MCMC

1.  Introduction

Monte Carlo Markov Chains are popular in cosmology. Although it may look as an evolved technique it is in fact mathematically a very simple one (the Metropolis-Hastings algorithm, father of all, takes about 10 lines to code, you should try). But anyone who practiced them in real life conditions (ie data) knows that a lot of cooking (on CPU, proposal matrix, convergence, priors) is generally forgotten/hidden. So let see in practice how it works.

  • Monte-Carlo : means that it is a procedure to draw samples according to a distribution ("draw" is the same meaning than when you draw samples from a gaussian as randn in python)
  • Markov Chain: is an ordered set of samples (some would say a (n)tuple) where each sample ( vector) depends only on the previous one.

The MCMC is therefore only a method to shoot samples from some (complicated) multi-dimensional function. It is not especially "Bayesian" (it can be used to compute integrals) and is quite inefficient. However with some practice you can manage to sample about almost everything.

Here is how Metroplis-Hastings (MH) works in practice to sample any function F:

  1. start with some values for (x1,x2,...,xN)
  2. shoot a random increment (d1,d2,...,dN) according to generally a multivariate Gaussian matrix (the so called "proposal")
  3. is F(x1+d1,x2+d2,...,xN+dN) > F(x1,x2,...,xN)?
    1. yes: "go" there ie. x1=x1+d1, x2=x2+d2,....,xN=xn+dn
    2. no : you may go there but not sure (you do another random shot with a uniform distribution "u" and go there (ie. x1=x1+d1, x2=x2+d2,....,xN=xn+dn only if u<F(x1+dx1,x2+dx2,...,xN+dxN)/F(x1,x2,...,xN))
  4. print x1,x2,...,xN and F into a file (even if it repeats itself)
  5. goto 2

Run this for "some time", then read the file and do histograms.

Isn't that simple? But what does this has to do with cosmological parameter estimation?

For parameters inference the sampled function F is the data likelihood. According to Bayes theorem

f(params|data)=f(data|params)* prior(params)

(there is a denominator, but it's unimportant for parameter estimation)

  • f(params|data) is the parmeters posterior distribution
  • f(data|params)=likelihood(params)
  • prior(params) is your a-apriori degree of belief about the parameters

So that if you sample your likelihood+prior you get the posterior distribution (ie. a pdf) of the parameters you are trying to estimate Unfortunately most people forget about the priors and more or less implicitly put them to 1 arguing this is the most uninformative one (which is wrong especially in multi-dimension). So that finally in most cases, one uses elaborate statistical terms to justify laziness to pretend that the posterior distribution is equal to the likelihood (which is again wrong, think if something "likely" is the same as something "probable"). A serious Bayesian approach is to figure out how your result varies depending on your priors choice. An even simpler one is to compare the output of this method to the frequentist profile-likelihood one which does not have any build-in notion of prior. This is the main motivation for CAMEL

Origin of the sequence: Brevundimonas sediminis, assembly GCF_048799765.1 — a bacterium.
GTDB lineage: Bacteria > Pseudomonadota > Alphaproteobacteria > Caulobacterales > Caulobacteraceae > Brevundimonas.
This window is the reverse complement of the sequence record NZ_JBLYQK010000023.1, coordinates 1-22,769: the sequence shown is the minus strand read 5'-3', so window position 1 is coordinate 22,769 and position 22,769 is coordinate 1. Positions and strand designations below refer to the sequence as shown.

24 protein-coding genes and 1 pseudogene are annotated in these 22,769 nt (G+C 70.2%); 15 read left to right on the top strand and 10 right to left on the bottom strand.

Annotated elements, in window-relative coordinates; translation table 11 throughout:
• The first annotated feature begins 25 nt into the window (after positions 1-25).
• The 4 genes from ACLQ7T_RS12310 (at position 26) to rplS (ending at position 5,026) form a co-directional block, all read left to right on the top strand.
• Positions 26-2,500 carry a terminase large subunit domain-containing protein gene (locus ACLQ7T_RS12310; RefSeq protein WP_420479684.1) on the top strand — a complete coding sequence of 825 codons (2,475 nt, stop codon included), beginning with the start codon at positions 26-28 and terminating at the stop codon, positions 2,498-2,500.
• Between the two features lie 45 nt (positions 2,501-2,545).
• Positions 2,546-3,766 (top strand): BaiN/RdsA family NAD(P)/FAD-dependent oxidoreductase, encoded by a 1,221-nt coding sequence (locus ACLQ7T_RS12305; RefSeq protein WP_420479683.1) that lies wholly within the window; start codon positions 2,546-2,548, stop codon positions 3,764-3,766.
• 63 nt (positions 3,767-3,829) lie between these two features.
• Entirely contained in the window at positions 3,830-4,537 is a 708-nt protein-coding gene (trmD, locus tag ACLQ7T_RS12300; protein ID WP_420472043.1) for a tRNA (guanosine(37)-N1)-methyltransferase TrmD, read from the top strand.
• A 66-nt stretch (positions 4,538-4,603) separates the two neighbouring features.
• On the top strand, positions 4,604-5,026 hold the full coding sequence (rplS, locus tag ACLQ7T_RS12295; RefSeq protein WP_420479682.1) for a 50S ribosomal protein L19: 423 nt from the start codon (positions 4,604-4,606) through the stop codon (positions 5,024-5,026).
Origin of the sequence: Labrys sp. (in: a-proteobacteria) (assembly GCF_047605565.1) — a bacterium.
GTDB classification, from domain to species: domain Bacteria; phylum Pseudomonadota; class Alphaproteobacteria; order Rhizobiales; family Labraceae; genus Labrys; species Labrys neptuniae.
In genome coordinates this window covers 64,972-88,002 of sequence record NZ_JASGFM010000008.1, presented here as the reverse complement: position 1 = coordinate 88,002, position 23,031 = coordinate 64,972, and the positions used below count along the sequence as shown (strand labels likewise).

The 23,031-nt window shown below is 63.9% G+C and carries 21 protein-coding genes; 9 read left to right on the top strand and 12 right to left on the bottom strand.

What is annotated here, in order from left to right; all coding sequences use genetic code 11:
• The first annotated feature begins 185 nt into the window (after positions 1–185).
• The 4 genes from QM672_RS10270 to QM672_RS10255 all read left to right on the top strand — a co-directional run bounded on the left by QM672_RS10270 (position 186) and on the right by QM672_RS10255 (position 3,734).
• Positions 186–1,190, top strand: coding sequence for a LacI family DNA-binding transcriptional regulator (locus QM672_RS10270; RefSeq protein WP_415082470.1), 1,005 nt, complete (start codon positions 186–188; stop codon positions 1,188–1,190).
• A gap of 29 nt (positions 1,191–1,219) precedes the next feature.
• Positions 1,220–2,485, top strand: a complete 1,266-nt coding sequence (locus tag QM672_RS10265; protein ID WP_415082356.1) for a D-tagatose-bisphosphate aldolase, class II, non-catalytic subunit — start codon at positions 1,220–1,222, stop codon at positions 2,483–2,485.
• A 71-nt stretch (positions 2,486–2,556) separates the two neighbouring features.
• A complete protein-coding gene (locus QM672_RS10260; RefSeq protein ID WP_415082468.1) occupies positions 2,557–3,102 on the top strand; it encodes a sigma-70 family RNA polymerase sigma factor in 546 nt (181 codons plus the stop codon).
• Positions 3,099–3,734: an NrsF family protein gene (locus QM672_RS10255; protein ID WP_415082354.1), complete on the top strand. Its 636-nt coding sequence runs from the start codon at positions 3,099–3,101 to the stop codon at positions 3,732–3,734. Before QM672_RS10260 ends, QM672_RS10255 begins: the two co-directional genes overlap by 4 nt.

Although the method is sometimes presented as magic, it is not and involves actually a lot of cooking and care (in particular with multiple parameters and complicated likelihoods) Indeed

  • what does running for "some time" mean?
  • what to use for the proposal? if the increment is too large the test 3.2 will always fail once you are close to the maximum so that you recopy again and again the same value into the file. If it's too low the test will mostly succeed and the sampling performed a bit everywhere (so why not scan a grid of all values instead?): it will be very long to scan all dimensions... What correlations to put in the "proposal" is another important question.

These 2 points are very intricate: if you have a "good" proposal you can run the chain for a shorter time. In fact theory says the best proposal is to input the "real" covariance of your parameters: you can determine it from the samples themselves but only if your samples have a good proposal! In MH, people try to make some "guess" for this covariance matrix, make some (very long) runs, estimate empirically the covariances using these samples, input this matrix as a new proposal, and start again . In cosmology, this can take more than one week.

2.  The proposal matrix

This is the covariance matrix of the (multi-dimensional) Gaussian that will be used to shoot the "next point" (think about "sigma" in 1D, it will define the mean distance of the steps). In cosmology it is unfortunately a quite complicate one, which has off-diagonal coefficients (ie. there are correlations between variables, you cannot shoot in one direction independently of the others). So what should we use for it?